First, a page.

A Journal of the Plague Year 2020–chapter 4

Life as we know it.

March 12

In an effort to keep out the “foreign virus,’ last night Trump banned all visitors from Europe but not from the U.K. Presumably that means he can still get to his golf course in Scotland. Republicans blocked a bill that would have offered sick Americans 14 days of emergency paid sick leave. 

One can watch the PGA Players Championship live on Twitter, so no deprivation there. But the National Basketball Assn. suspends its season altogether. Then follows a snowballing number of cancellations of public events. Museums, concert venues, churches, universities, etc. begin turning everyone away. Major League Baseball suspends all operations, including spring training. (The PGA tourney is cancelled at the end of the day.) In California, Disneyland has closed down for only the fourth time in history. In New York State, gatherings of more than 500 people are disallowed. In the city, restaurants are told they must provide more space between tables, effectively halving their capacity.

Popular movie actor Tom Hanks, who plays TV kid crush Mr. Rogers in a current flick, announces that both he and his wife have COVID-19. (They are stranded in well-prepared Australia, a blessing.) Germany’s Angela Merkel says that 2/3 of that country’s population may eventually be infected. Italy has ordered almost all nonessential businesses to close.

1,240 people in 42 states and Washington, D.C., have tested positive for the coronavirus and at least 37 have died.

Here, the Quaker Oats with raisins and maple syrup seems just fine as usual. It’s a sunny day whose quiet is interrupted only by the haunting call of an owl or possibly a dove. 

Hours pass. Then, Em and I split a packet of Sapporo Ichiban noodle soup for lunch.

We watch a streaming video interview with London Mayor Sadiq Khan. The UK has employed some tortured logic to justify no lockdown or quarantine, just life as usual for those who feel themselves to be unaffected. Unlike China or, say, Italy, the initial locus of infection was scattered, not limited to one location—therefore, no lockdown is needed, Khan explains several times. Huh? The questioner says one might well argue that there’s all the more reason for keeping people apart. But Khan insists that he and temporary pal Boris Johnson are on the right track.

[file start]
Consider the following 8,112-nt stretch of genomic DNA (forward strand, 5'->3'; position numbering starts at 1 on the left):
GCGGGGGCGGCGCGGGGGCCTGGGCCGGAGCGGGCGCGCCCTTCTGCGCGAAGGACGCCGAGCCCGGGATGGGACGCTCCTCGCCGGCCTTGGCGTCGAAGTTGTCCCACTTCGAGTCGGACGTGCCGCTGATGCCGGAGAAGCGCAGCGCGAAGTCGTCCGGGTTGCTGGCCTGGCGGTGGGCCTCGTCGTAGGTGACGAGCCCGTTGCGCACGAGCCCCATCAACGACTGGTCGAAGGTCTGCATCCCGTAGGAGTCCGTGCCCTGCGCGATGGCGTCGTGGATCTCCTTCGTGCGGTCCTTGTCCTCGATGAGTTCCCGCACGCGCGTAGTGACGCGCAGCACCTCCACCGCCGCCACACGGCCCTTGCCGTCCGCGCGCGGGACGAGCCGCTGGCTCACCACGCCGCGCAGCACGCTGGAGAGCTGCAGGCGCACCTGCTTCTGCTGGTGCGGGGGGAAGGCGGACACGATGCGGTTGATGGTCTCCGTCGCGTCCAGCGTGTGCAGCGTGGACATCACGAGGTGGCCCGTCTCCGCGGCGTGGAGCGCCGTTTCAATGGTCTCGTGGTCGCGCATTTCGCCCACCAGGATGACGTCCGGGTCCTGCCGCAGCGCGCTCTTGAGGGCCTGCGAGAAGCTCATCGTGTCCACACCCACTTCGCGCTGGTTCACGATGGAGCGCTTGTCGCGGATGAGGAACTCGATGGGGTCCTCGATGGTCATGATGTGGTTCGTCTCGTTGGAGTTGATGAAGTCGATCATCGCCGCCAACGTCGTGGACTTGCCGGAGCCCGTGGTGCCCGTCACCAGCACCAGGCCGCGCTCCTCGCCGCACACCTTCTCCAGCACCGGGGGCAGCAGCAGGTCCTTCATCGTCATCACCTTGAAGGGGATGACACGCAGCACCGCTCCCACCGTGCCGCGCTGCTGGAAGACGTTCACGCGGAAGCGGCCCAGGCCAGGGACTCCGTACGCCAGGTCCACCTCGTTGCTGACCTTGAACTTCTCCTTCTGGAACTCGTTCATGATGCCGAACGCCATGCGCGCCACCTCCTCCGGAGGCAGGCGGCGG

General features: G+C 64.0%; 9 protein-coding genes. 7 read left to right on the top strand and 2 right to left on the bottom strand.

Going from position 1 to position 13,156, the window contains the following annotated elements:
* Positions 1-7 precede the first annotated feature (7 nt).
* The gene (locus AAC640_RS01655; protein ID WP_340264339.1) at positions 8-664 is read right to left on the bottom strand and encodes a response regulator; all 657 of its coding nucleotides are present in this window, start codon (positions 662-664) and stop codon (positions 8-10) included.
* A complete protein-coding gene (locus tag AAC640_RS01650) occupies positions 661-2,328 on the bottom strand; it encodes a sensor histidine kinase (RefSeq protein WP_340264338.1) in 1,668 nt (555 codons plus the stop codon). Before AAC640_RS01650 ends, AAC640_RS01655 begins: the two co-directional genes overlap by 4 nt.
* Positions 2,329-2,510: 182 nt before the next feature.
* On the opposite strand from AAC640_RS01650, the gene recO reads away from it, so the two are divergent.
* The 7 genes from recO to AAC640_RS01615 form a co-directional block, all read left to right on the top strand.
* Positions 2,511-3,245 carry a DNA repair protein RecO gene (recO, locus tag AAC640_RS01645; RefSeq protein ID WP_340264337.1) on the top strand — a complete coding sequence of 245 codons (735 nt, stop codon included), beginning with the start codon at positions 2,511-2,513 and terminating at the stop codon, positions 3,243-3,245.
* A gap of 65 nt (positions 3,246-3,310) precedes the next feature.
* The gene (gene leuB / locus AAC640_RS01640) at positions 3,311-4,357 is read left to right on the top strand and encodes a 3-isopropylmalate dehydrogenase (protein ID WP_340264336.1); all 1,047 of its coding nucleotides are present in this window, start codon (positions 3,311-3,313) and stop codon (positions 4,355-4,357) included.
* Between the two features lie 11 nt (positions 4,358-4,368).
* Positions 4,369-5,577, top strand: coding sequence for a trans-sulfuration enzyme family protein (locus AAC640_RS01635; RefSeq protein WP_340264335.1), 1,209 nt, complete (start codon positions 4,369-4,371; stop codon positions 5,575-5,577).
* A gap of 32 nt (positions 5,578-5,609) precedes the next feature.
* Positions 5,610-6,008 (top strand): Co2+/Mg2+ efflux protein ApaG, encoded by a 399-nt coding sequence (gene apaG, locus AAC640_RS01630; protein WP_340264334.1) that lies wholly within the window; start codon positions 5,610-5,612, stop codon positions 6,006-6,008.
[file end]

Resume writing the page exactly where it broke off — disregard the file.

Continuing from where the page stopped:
As Trump often says, we’ll see what happens.

The federal government is still preoccupied with economic worries rather than health matters: The Fed announces it will pump more than $500 billion into short-term bank funding. Stocks surge more than 1,000 points. But by the end of the day, the gloom gathers and stocks have their worst day since the 1987 crash, with the S&P down 9.5%.

A crony of Brazilian top tomato Jair Bolsonaro was photographed hanging out with Trump at Mar-a-Lago last weekend. (He sported a hat reading “Make Brazil Great Again.”) Today, it is announced that said crony has COVID-19. What me worry? avers Trump, who is said to be still contemplating holding a mega-rally in Florida next week.

I anticipate increasing public irrationality—people lashing out at Chinese and other “foreigners” amid a pronounced turn to religious nuttiness. In Camus’ The Plague, copies of predictions said to have come from various soothsayers (Nostradamus was popular) and saints were widely circulated, especially after printing companies noted the rich profits to be made. Organized religion waned. The Day of the Dead was ignored—as each day for the plague-bound city was a Day of the Dead.

Dinner: Progresso pot-roast soup (weak), baked potatoes with loads of butter and sour cream (must keep morale up), homemade hummus with water crackers, green salad with radishes and grape tomatoes.

Evening entertainment: Morse investigates two murders—an artist and a wealthy French art collector.

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